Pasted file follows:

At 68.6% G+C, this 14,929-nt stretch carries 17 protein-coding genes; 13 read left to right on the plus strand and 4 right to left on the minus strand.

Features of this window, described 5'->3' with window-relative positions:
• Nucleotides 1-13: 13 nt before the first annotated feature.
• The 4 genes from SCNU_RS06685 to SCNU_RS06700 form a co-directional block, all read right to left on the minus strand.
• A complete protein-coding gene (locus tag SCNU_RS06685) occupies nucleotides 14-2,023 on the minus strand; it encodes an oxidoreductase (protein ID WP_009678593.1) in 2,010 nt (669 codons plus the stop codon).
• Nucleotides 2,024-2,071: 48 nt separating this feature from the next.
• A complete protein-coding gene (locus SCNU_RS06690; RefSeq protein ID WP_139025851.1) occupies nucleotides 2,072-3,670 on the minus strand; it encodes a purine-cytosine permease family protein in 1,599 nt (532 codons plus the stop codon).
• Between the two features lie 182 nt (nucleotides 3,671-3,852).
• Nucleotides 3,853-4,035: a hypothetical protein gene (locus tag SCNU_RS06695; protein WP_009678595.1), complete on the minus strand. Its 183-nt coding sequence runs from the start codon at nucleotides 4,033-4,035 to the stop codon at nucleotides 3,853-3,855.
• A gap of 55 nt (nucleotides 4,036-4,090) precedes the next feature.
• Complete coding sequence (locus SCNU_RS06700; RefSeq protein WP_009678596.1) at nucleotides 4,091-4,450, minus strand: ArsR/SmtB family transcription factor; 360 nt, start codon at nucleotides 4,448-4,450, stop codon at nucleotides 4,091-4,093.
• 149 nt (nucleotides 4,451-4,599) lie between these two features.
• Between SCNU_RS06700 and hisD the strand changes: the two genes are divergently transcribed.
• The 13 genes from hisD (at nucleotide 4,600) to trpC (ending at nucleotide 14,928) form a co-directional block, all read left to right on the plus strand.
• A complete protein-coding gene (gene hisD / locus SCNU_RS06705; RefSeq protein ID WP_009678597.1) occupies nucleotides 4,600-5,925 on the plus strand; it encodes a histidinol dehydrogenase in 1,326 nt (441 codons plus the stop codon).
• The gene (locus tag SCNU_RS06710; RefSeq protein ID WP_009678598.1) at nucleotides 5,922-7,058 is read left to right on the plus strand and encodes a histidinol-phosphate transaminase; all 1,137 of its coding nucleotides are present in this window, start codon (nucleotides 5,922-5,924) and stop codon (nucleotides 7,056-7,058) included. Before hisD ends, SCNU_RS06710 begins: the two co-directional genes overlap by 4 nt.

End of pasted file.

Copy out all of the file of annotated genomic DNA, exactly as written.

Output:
At 68.6% G+C, this 14,929-nt stretch carries 17 protein-coding genes; 13 read left to right on the plus strand and 4 right to left on the minus strand.

Features of this window, described 5'->3' with window-relative positions:
• Nucleotides 1-13: 13 nt before the first annotated feature.
• The 4 genes from SCNU_RS06685 to SCNU_RS06700 form a co-directional block, all read right to left on the minus strand.
• A complete protein-coding gene (locus tag SCNU_RS06685) occupies nucleotides 14-2,023 on the minus strand; it encodes an oxidoreductase (protein ID WP_009678593.1) in 2,010 nt (669 codons plus the stop codon).
• Nucleotides 2,024-2,071: 48 nt separating this feature from the next.
• A complete protein-coding gene (locus SCNU_RS06690; RefSeq protein ID WP_139025851.1) occupies nucleotides 2,072-3,670 on the minus strand; it encodes a purine-cytosine permease family protein in 1,599 nt (532 codons plus the stop codon).
• Between the two features lie 182 nt (nucleotides 3,671-3,852).
• Nucleotides 3,853-4,035: a hypothetical protein gene (locus tag SCNU_RS06695; protein WP_009678595.1), complete on the minus strand. Its 183-nt coding sequence runs from the start codon at nucleotides 4,033-4,035 to the stop codon at nucleotides 3,853-3,855.
• A gap of 55 nt (nucleotides 4,036-4,090) precedes the next feature.
• Complete coding sequence (locus SCNU_RS06700; RefSeq protein WP_009678596.1) at nucleotides 4,091-4,450, minus strand: ArsR/SmtB family transcription factor; 360 nt, start codon at nucleotides 4,448-4,450, stop codon at nucleotides 4,091-4,093.
• 149 nt (nucleotides 4,451-4,599) lie between these two features.
• Between SCNU_RS06700 and hisD the strand changes: the two genes are divergently transcribed.
• The 13 genes from hisD (at nucleotide 4,600) to trpC (ending at nucleotide 14,928) form a co-directional block, all read left to right on the plus strand.
• A complete protein-coding gene (gene hisD / locus SCNU_RS06705; RefSeq protein ID WP_009678597.1) occupies nucleotides 4,600-5,925 on the plus strand; it encodes a histidinol dehydrogenase in 1,326 nt (441 codons plus the stop codon).
• The gene (locus tag SCNU_RS06710; RefSeq protein ID WP_009678598.1) at nucleotides 5,922-7,058 is read left to right on the plus strand and encodes a histidinol-phosphate transaminase; all 1,137 of its coding nucleotides are present in this window, start codon (nucleotides 5,922-5,924) and stop codon (nucleotides 7,056-7,058) included. Before hisD ends, SCNU_RS06710 begins: the two co-directional genes overlap by 4 nt.